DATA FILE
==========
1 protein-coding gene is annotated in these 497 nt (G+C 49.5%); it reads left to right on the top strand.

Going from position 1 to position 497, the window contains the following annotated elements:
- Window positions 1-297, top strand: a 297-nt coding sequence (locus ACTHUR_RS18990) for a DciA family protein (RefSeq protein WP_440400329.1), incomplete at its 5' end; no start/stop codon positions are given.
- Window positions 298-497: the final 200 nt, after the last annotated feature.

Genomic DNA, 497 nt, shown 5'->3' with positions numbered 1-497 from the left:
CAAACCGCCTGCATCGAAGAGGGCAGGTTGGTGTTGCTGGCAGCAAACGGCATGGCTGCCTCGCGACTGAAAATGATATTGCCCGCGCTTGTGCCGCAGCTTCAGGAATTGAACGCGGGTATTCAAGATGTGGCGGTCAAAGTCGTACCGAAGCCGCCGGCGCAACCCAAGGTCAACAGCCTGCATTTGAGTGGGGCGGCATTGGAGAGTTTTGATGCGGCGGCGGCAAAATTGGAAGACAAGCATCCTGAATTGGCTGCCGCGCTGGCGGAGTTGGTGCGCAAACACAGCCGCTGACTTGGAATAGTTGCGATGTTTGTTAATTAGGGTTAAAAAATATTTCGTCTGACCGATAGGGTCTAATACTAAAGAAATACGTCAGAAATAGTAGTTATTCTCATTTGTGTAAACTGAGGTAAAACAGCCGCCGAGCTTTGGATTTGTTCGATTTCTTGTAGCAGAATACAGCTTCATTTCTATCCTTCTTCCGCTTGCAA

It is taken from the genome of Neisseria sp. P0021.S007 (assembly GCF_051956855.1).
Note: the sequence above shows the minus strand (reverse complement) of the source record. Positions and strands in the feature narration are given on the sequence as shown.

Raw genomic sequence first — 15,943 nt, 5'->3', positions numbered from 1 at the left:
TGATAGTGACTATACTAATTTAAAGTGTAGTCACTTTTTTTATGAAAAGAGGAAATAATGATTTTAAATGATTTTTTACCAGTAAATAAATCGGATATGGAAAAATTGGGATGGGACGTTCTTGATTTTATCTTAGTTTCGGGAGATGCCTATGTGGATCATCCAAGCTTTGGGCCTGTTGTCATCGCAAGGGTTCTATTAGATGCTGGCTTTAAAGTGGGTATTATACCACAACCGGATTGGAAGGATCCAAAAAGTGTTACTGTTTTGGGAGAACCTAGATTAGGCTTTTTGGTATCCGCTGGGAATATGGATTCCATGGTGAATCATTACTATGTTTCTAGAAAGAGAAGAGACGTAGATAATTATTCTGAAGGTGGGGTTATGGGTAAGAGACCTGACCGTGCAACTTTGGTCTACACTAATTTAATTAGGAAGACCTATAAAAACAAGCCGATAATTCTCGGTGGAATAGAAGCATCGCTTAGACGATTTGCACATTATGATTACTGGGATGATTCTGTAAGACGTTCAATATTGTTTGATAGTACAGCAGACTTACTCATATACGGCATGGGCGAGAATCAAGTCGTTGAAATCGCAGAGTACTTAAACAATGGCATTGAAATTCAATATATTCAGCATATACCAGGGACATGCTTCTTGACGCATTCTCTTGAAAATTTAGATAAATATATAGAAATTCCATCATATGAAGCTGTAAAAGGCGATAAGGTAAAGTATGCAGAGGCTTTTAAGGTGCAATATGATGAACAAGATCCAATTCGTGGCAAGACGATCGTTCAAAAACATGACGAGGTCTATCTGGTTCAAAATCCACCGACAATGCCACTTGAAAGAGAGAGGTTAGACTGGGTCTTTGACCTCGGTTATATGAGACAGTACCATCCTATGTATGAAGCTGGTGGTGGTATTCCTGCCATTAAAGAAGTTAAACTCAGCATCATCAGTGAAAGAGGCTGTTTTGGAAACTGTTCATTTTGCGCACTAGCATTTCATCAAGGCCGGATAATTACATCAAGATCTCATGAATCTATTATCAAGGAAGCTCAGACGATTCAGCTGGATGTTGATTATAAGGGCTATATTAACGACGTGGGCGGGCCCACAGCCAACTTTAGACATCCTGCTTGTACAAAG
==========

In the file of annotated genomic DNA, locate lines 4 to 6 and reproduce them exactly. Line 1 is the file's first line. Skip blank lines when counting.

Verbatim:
- Window positions 298-497: the final 200 nt, after the last annotated feature.

Genomic DNA, 497 nt, shown 5'->3' with positions numbered 1-497 from the left:
CAAACCGCCTGCATCGAAGAGGGCAGGTTGGTGTTGCTGGCAGCAAACGGCATGGCTGCCTCGCGACTGAAAATGATATTGCCCGCGCTTGTGCCGCAGCTTCAGGAATTGAACGCGGGTATTCAAGATGTGGCGGTCAAAGTCGTACCGAAGCCGCCGGCGCAACCCAAGGTCAACAGCCTGCATTTGAGTGGGGCGGCATTGGAGAGTTTTGATGCGGCGGCGGCAAAATTGGAAGACAAGCATCCTGAATTGGCTGCCGCGCTGGCGGAGTTGGTGCGCAAACACAGCCGCTGACTTGGAATAGTTGCGATGTTTGTTAATTAGGGTTAAAAAATATTTCGTCTGACCGATAGGGTCTAATACTAAAGAAATACGTCAGAAATAGTAGTTATTCTCATTTGTGTAAACTGAGGTAAAACAGCCGCCGAGCTTTGGATTTGTTCGATTTCTTGTAGCAGAATACAGCTTCATTTCTATCCTTCTTCCGCTTGCAA